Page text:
{ i, 7, 4, i, 2, i},  // child 6
    { 6, i, 5, i, 3, i}   // child 7

Assuming that the $n_d - 1$ dimensional neighbors can be found:

  • How can I find $n_d - m$ dimensional neighbors?

    • Right now, I hand-coded traversals that perform $m$ times searches for $(n_d - 1)$ neighbors. Is there a general way to generate these traversals for $n_d$ dimensions and the $n_d - m$ neighbors?
  • What is a suitable order for $n_d - m$ dimensional neighbors where $m > 1$ ?

Most of the research I've found in the literature uses hand coded stencils for, 1,2,3 and 4 dimensions, but no general ways of generating these stencils. So if anyone can point me to relevant literature I would appreciate it.


1 Answer 1


You are asking two different questions:

  1. What are the $2^{n_d} \binom{n_d}{m}$-many codimension $m$ neighbors of a given node?

  2. Given a description of a neighbor, how to locate it?

Regarding the first question, a neighbor of codimension $m$ is given by (1) a subset $S$ of the coordinates of size $m$, (2) for each $x \in S$, a direction $d_x \in \{-1,+1\}$. The address of a neighbor is obtined by adding $d_x$ to coordinate $x$.

Regarding the second question, the simplest algorithm would consist of the following steps:

  1. Find the address of the node by traversing the tree up.

  2. Find the address of the neighbor. This part is described above.

  3. Find the neighbor by traversing the tree down.

These steps are straightforward generalizations of the algorithm described in the link.

  • $\begingroup$ Regarding 1) I can only find a neighbor by adding $d_x$ to $x$ if I'm using some sort of hashing (spatial-/geohashing) to store my nodes right? I am not using it since that would require me to allocate memory for all possible nodes up-to a given level and in my case the octrees are very deep but very sparse, or did I understand this wrong? Is there a general way of find the neighbors by using tree traversals only? $\endgroup$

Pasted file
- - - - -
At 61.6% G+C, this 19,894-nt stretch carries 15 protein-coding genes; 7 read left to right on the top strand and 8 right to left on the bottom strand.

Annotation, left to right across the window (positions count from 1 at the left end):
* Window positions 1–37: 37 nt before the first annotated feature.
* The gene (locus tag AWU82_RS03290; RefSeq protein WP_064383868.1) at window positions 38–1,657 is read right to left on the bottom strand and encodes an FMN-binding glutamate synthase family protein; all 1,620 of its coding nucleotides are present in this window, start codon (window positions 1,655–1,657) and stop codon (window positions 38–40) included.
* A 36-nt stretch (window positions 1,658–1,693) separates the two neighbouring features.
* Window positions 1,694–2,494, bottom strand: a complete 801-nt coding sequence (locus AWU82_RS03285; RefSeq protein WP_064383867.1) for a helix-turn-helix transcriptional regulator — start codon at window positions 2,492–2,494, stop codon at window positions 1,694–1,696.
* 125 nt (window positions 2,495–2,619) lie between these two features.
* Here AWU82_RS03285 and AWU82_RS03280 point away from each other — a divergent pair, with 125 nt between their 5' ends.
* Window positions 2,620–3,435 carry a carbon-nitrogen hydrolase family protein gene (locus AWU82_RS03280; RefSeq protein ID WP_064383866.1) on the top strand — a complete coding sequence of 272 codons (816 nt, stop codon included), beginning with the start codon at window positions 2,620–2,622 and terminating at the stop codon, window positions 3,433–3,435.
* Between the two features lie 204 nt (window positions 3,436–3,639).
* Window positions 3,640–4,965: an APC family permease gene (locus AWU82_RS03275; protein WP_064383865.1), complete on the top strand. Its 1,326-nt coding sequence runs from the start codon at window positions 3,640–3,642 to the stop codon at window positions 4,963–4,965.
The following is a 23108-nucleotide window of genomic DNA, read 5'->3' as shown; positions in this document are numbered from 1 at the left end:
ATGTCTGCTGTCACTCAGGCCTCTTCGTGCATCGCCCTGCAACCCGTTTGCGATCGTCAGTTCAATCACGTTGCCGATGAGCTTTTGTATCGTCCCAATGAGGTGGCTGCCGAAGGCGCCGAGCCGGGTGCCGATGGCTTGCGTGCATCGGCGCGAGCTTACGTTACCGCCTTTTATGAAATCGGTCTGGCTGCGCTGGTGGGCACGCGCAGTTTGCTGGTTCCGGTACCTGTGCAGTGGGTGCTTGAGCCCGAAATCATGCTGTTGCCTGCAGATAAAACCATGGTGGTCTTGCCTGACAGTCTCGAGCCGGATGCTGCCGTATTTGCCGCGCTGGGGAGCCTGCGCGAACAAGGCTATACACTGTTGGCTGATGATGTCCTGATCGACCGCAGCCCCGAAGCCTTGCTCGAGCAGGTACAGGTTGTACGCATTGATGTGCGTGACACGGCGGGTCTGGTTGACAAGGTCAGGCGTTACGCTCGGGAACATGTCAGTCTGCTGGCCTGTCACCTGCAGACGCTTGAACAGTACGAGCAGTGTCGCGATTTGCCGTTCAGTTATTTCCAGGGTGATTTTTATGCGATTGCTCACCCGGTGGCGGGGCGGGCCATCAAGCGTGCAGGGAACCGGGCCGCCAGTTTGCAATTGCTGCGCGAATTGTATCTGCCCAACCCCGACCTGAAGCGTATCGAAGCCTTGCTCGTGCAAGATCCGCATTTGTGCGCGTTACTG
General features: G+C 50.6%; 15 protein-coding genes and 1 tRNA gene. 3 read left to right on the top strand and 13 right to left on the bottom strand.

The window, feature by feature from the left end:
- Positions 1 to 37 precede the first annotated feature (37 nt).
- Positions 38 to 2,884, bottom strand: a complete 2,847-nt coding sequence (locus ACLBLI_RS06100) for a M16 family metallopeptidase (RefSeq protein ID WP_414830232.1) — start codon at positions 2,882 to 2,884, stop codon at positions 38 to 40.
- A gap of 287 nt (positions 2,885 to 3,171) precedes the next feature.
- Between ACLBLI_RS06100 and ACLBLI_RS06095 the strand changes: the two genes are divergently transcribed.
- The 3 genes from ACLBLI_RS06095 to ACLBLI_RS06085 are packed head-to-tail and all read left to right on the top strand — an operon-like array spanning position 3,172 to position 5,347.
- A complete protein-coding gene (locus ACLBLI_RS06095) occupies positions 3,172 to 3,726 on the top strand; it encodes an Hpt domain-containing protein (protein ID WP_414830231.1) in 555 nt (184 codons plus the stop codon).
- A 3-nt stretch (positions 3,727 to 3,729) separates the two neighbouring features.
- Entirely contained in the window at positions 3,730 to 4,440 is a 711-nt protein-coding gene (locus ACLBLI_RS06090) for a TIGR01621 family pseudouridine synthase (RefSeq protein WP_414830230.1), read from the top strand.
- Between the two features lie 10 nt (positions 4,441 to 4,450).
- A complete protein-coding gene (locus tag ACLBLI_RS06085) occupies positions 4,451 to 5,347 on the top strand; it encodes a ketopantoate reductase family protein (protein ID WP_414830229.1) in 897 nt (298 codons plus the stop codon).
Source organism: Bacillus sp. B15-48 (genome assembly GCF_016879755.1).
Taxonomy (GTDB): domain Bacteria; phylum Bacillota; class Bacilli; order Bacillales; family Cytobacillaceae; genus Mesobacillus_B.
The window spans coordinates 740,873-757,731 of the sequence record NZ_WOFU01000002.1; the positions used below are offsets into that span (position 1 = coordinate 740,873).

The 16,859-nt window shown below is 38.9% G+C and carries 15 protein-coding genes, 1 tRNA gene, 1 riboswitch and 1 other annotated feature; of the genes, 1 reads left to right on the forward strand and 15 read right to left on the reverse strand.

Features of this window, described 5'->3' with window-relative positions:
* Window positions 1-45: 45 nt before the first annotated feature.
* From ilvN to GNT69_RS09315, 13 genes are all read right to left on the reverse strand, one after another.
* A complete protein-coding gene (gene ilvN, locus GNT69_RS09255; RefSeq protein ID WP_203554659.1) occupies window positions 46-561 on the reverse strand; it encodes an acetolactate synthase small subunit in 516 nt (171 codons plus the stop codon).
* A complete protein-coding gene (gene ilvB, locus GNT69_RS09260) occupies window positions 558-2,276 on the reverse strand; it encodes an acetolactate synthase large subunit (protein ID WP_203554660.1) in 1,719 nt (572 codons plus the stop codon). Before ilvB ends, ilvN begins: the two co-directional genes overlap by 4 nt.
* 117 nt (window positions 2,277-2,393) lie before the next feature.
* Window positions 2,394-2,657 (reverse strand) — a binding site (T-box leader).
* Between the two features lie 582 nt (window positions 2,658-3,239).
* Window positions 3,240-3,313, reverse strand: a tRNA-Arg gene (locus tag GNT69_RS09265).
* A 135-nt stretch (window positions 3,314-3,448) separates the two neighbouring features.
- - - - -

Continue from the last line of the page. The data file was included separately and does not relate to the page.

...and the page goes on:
– gnzlbg
    Apr 14, 2014 at 11:13
  • $\begingroup$ Regarding 2) Thanks for the link, I'm looking into it! (Please someone upvote him, I can't since my reputation is < 15...). $\endgroup$
    – gnzlbg
    Apr 14, 2014 at 11:14
  • $\begingroup$ Regarding 1 (after reading the link): I use the octree to represent a topology (without any spatial information). So I have the parent/child edges for every node, but I don't have e.g. coordinates. I'm specifically looking for a way to find the set of neighbors of codimension m from the tree structure only (i.e. the bare minimum). $\endgroup$
    – gnzlbg
    Apr 14, 2014 at 11:25
  • $\begingroup$ @gnzlbg You will have to provide more information on what exactly you're doing: what exactly is your data structure, and what works for low dimensions. This is impossible to glean from your question, unfortunately. $\endgroup$ Apr 14, 2014 at 13:49
  • $\begingroup$ thanks for your feedback, I've tried to improve the question. Could you let me know if it is better now? $\endgroup$
    – gnzlbg
    Apr 14, 2014 at 14:31